I drove down from Cincinnati at about 630am (gross) and met my shuttle driver, Donna Lucy, at the Heidelberg Park where I will end this section tomorrow. Donna is a true blessing from heaven. I like how her car says “trail nanny”, but “trail ANGEL” is a more accurate description of her. She was basically the nicest person I’ve ever met. We talked the whole 1 hour car ride to Natural Bridge State Park and probably could have talked the whole day. She dropped me off at Hemlock Lodge and off I went up a steep climb to Natural Bridge. I was out of breath a few times from the elevation gain. I made the side trail to go stand on top of Natural Bridge and get a vista of the Red River Gorge. I met a nice backpacker named Andy who said he was making up his August section of the hiker challenge and he was going to meet up with the challenge group tomorrow and do the next section. Off I went on my favorite trail section in Kentucky: the Narrows. I hiked through the almost spider web-less forest and out to the Twilight Arch vista. I’ve never encountered another soul at this spectacular vista. It is on my top 3 favorite vistas for sure. I ate lunch and began to dread the heat as the temperature rose. I hiked back out to the Sheltowee and skipped going under to see the massive White’s Branch Arch. I needed to save some time and energy- plus, I’ll be there next month with my family. So begins the hardships of today. Road walking. Only the truly insane backpackers thru hike this trail with all these road walks. My feet are killing! I hiked out of the state park and out of the forest trail and hiked on a gravel road for about 2.5 miles. Some shade, but still uncomfortably hot. Then I came to a paved road with lots of residences... and loose dogs. 😖 I already have a fear of biting dogs to begin with. A few weeks ago, a lady backpacker and her dog got bit when she was hiking on this road by the loose dogs. I’ve been really nervous about this day for fear of being bit. I walked for a good few hours, baking in the sun, and could not stop thinking about cold Gatorade or soda. Plenty of water weighing down my pack, though. Better drink that... Only a few cars passed. One guy on his motorcycle stopped and talked to me. It was Mr. Gross. Steve had told me about him so it’s funny I actually ran into him while hiking. He’s nice enough. He warned me about his pack of dogs guarding his house, RV, and 700 acres of land. He told me all their names but I only remembered Pepper’s. He said just talk to the dogs and don’t go towards his house and that the dogs won’t hurt me. Well this didn’t make me feel a whole lot better because I knew for a fact one of those dogs was the one that bit Angie. I pass 2 houses with dogs that came out and hollered at me. The first time I froze and stopped for a few minutes to see if they would go away. I was so scared I really teared up. I wanted to keep going but was nervous about them charging at me if I started to move again. I really had no choice. So I started talking to them and walked slowly. They got close, but no bites. The second house, I thought I could be sneaky and walk quietly, but a tiny beagle saw me and the other dogs were alerted. These dogs were thankfully called back by the owner. I kept going, mace in hand, in the open position. I saw Mr. Gross’s RV and my stomach got butterflies. Like I expected, all 6 dogs came into the road barking up a storm. I just looked straight ahead, didn’t make eye contact, and walked slowly on. I think I saw them try to jump up to me so I tucked my arms up so they couldn’t bite my hand. I felt a cold, wet nose on the back of my leg... but that was it. Once I had walked about 50 yards away from his driveway, the dogs turned around. Wow. I was so relieved. I actually had a flood of emotions and starting crying and my breathing sped up. I couldn’t believe I made it through. I looked at my GPS and was even more relieved to see that I had 1 mile to camp. I had walked 8.75 miles on paved or gravel road and when I saw the Little Sinking Creek, I wanted to stick my feet in so badly. I followed the Trace back into the forest and came upon Little Sinking Cave. It was awesome. There’s a little natural bridge that goes over some water in the cave. That was a treat since now I can check it off my arches list. Next to it were 2 more cave rooms. One was dry and I went back a little bit with my headlamp. There were some cool stalagmites/tites (hanging from the ceiling) and a sinking hole that lead to the other cave room. There were also bats... as soon as I saw them I left. I felt bad I had disturbed them. The other cave room you had to crawl down into. I didn’t go down, but I could see and hear rushing water down there. It was a very cool place. After exploring, I kept hiking about 100 yards on trail and then saw a flat spot that I could set up my tent. I took it. It was a short distance to the creek so I was very excited to go for a cold swim. Rushing cold cave water was definitely a reward for all that hot road walking. I’m aching all over but I hope I can drink my water and make my pack lighter for more road walking. Hoping for cooler weather for the 10 miles tomorrow. Kentucky is a beautiful place and I wouldn’t want to road walk in any other state. 💙 Now time for Pad Thai...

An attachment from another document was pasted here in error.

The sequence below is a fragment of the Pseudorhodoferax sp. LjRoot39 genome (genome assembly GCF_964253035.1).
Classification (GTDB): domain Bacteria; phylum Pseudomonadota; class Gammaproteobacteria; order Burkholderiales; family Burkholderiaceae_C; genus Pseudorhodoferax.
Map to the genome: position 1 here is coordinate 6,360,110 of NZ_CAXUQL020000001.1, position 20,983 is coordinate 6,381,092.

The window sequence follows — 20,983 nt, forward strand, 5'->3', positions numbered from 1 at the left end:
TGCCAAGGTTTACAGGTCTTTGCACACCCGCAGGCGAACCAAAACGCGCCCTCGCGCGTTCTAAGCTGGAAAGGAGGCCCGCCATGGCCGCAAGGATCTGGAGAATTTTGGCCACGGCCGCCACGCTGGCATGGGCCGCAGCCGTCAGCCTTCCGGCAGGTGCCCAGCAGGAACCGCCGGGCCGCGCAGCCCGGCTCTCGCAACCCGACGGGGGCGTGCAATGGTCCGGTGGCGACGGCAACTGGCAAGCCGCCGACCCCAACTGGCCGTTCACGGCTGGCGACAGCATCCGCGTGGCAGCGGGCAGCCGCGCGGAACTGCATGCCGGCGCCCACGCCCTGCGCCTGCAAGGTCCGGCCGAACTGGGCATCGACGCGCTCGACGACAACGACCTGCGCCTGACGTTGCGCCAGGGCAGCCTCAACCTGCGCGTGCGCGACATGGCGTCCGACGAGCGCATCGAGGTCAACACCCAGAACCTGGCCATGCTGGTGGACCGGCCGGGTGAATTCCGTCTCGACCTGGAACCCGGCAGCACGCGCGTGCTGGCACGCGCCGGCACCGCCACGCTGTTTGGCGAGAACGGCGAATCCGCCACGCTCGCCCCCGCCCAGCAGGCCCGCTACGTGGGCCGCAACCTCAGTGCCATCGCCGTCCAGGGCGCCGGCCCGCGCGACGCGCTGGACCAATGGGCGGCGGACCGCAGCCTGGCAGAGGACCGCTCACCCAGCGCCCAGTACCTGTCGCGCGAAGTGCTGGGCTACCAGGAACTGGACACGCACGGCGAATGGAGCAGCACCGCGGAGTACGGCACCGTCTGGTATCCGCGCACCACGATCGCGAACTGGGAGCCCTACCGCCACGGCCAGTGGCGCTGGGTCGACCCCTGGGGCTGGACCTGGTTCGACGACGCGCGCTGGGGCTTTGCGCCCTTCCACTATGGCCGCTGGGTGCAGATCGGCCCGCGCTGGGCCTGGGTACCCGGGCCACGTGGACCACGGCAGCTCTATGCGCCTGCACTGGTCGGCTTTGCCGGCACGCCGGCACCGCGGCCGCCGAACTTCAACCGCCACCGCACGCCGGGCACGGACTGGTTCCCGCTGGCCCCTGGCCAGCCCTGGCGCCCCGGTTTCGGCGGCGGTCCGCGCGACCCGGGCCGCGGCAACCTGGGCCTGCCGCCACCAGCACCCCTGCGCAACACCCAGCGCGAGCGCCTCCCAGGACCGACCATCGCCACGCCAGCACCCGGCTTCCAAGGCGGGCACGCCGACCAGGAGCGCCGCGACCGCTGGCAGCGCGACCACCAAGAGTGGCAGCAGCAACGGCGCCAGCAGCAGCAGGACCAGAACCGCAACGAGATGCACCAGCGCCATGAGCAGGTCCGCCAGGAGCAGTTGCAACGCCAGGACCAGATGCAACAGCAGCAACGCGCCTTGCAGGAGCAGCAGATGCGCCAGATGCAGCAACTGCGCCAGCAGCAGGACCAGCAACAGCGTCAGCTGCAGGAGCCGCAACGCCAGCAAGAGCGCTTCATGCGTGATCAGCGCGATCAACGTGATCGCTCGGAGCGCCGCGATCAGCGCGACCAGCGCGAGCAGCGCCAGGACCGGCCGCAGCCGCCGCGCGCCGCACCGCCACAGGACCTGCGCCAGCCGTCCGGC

Sheltowee Trace Trail
This trail is 323 miles long running from Morehead, KY to Oneida, TN. This blog is about my journey section-hiking the entire length of the trail. Some trips are a part of the Sheltowee Trace Hiker Challenge. This is a group trip offered by the Sheltowee Trace Association. Once a month I go and hike a different 2-day section of the trail with a big group of backpackers. After doing this for 11 months straight, I will have completed the whole trail within a year.